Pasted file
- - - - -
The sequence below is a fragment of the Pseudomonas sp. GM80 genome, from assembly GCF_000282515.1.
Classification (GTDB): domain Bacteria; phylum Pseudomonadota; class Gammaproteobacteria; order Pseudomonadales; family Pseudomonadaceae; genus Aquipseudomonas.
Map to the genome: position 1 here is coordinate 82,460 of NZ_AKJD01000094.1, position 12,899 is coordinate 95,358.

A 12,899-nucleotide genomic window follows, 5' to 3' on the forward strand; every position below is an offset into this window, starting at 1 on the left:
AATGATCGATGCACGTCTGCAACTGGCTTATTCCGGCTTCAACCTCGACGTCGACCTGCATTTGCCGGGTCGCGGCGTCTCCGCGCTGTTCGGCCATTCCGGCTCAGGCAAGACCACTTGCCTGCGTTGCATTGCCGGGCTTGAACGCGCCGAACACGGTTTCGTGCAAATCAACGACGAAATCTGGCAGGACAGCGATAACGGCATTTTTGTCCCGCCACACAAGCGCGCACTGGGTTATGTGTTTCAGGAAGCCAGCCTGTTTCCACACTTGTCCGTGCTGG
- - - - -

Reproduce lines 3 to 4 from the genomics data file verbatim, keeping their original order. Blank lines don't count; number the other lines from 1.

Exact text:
Map to the genome: position 1 here is coordinate 82,460 of NZ_AKJD01000094.1, position 12,899 is coordinate 95,358.

A 12,899-nucleotide genomic window follows, 5' to 3' on the forward strand; every position below is an offset into this window, starting at 1 on the left: